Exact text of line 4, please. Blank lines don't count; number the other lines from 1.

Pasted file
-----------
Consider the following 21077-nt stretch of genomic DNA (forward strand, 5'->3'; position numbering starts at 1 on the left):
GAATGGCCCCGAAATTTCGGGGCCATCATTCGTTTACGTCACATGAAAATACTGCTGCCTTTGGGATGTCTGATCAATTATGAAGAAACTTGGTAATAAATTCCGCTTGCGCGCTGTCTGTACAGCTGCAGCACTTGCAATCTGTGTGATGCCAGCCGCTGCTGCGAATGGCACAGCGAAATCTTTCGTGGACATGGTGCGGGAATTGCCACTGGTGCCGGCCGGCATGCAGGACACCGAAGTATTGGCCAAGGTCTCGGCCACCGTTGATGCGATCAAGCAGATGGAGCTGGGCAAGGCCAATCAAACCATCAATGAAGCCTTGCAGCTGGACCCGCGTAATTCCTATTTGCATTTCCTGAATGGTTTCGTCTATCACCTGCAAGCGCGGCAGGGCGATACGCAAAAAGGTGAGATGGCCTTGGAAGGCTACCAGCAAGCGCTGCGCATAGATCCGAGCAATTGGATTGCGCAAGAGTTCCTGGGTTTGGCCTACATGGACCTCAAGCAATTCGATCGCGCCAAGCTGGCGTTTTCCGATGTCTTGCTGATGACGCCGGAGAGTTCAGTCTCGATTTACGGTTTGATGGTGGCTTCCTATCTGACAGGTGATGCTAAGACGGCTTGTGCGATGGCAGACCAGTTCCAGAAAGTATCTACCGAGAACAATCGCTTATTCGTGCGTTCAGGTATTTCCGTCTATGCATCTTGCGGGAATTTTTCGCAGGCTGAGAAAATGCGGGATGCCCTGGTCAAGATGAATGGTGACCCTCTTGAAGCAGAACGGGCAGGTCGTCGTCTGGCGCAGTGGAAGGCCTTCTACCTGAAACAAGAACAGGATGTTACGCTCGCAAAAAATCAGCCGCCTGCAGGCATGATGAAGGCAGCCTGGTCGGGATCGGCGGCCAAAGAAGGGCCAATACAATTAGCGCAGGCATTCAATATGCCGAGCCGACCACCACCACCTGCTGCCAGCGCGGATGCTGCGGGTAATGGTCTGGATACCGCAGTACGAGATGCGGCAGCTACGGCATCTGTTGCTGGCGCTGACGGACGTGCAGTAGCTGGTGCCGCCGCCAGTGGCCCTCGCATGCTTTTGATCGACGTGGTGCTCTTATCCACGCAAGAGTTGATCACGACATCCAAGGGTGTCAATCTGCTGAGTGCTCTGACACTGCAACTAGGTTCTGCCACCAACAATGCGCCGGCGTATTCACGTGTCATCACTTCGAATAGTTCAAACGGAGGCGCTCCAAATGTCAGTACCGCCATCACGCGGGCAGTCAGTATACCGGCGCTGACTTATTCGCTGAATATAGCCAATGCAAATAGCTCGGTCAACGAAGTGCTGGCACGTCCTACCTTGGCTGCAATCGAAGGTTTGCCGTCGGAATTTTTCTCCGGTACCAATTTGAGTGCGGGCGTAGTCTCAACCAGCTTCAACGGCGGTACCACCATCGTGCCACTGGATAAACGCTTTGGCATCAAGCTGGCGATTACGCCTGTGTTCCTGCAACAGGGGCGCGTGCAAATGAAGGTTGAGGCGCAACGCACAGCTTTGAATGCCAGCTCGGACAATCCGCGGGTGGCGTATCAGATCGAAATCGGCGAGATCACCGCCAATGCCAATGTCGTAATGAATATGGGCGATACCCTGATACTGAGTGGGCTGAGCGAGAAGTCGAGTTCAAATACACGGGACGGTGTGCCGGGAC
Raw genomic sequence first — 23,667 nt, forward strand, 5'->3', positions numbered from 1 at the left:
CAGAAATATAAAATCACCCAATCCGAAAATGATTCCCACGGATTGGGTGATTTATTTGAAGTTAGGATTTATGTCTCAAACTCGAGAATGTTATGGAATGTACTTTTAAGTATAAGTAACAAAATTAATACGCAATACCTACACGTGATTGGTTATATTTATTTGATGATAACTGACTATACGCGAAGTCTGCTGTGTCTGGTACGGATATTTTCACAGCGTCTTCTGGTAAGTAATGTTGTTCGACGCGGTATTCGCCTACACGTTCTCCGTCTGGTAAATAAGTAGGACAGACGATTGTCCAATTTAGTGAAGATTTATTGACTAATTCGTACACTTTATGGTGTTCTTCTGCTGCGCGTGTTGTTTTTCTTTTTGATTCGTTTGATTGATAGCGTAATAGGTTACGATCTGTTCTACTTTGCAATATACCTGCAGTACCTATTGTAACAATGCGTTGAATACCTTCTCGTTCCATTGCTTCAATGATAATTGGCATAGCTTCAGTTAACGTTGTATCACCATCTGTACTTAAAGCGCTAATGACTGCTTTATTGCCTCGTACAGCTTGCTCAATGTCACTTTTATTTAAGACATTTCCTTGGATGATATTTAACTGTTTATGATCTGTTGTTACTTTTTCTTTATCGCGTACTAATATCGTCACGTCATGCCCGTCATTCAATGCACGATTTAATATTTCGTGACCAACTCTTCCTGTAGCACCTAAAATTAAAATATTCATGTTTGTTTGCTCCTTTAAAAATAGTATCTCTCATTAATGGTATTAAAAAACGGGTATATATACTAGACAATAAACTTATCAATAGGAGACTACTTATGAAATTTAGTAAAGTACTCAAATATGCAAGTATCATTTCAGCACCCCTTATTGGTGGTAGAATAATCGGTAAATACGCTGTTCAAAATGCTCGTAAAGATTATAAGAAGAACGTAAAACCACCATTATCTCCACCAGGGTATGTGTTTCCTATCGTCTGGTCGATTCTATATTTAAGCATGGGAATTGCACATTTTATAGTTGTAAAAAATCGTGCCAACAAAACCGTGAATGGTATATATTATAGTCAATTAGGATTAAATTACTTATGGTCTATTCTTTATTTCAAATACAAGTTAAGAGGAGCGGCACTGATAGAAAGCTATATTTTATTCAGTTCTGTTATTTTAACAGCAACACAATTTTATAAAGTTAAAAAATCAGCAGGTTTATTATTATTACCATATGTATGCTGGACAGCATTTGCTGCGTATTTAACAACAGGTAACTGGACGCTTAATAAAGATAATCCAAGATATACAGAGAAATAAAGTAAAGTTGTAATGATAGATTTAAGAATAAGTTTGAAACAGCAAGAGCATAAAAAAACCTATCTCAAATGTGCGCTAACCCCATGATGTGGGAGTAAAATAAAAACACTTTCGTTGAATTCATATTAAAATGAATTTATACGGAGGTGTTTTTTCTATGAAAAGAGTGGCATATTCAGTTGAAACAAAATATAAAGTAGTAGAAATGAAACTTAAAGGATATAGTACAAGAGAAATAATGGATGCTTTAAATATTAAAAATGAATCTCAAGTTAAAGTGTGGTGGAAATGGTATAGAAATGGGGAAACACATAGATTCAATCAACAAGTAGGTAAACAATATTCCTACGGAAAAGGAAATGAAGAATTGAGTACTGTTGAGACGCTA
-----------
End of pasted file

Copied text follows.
CAGAAATATAAAATCACCCAATCCGAAAATGATTCCCACGGATTGGGTGATTTATTTGAAGTTAGGATTTATGTCTCAAACTCGAGAATGTTATGGAATGTACTTTTAAGTATAAGTAACAAAATTAATACGCAATACCTACACGTGATTGGTTATATTTATTTGATGATAACTGACTATACGCGAAGTCTGCTGTGTCTGGTACGGATATTTTCACAGCGTCTTCTGGTAAGTAATGTTGTTCGACGCGGTATTCGCCTACACGTTCTCCGTCTGGTAAATAAGTAGGACAGACGATTGTCCAATTTAGTGAAGATTTATTGACTAATTCGTACACTTTATGGTGTTCTTCTGCTGCGCGTGTTGTTTTTCTTTTTGATTCGTTTGATTGATAGCGTAATAGGTTACGATCTGTTCTACTTTGCAATATACCTGCAGTACCTATTGTAACAATGCGTTGAATACCTTCTCGTTCCATTGCTTCAATGATAATTGGCATAGCTTCAGTTAACGTTGTATCACCATCTGTACTTAAAGCGCTAATGACTGCTTTATTGCCTCGTACAGCTTGCTCAATGTCACTTTTATTTAAGACATTTCCTTGGATGATATTTAACTGTTTATGATCTGTTGTTACTTTTTCTTTATCGCGTACTAATATCGTCACGTCATGCCCGTCATTCAATGCACGATTTAATATTTCGTGACCAACTCTTCCTGTAGCACCTAAAATTAAAATATTCATGTTTGTTTGCTCCTTTAAAAATAGTATCTCTCATTAATGGTATTAAAAAACGGGTATATATACTAGACAATAAACTTATCAATAGGAGACTACTTATGAAATTTAGTAAAGTACTCAAATATGCAAGTATCATTTCAGCACCCCTTATTGGTGGTAGAATAATCGGTAAATACGCTGTTCAAAATGCTCGTAAAGATTATAAGAAGAACGTAAAACCACCATTATCTCCACCAGGGTATGTGTTTCCTATCGTCTGGTCGATTCTATATTTAAGCATGGGAATTGCACATTTTATAGTTGTAAAAAATCGTGCCAACAAAACCGTGAATGGTATATATTATAGTCAATTAGGATTAAATTACTTATGGTCTATTCTTTATTTCAAATACAAGTTAAGAGGAGCGGCACTGATAGAAAGCTATATTTTATTCAGTTCTGTTATTTTAACAGCAACACAATTTTATAAAGTTAAAAAATCAGCAGGTTTATTATTATTACCATATGTATGCTGGACAGCATTTGCTGCGTATTTAACAACAGGTAACTGGACGCTTAATAAAGATAATCCAAGATATACAGAGAAATAAAGTAAAGTTGTAATGATAGATTTAAGAATAAGTTTGAAACAGCAAGAGCATAAAAAAACCTATCTCAAATGTGCGCTAACCCCATGATGTGGGAGTAAAATAAAAACACTTTCGTTGAATTCATATTAAAATGAATTTATACGGAGGTGTTTTTTCTATGAAAAGAGTGGCATATTCAGTTGAAACAAAATATAAAGTAGTAGAAATGAAACTTAAAGGATATAGTACAAGAGAAATAATGGATGCTTTAAATATTAAAAATGAATCTCAAGTTAAAGTGTGGTGGAAATGGTATAGAAATGGGGAAACACATAGATTCAATCAACAAGTAGGTAAACAATATTCCTACGGAAAAGGAAATGAAGAATTGAGTACTGTTGAGACGCTA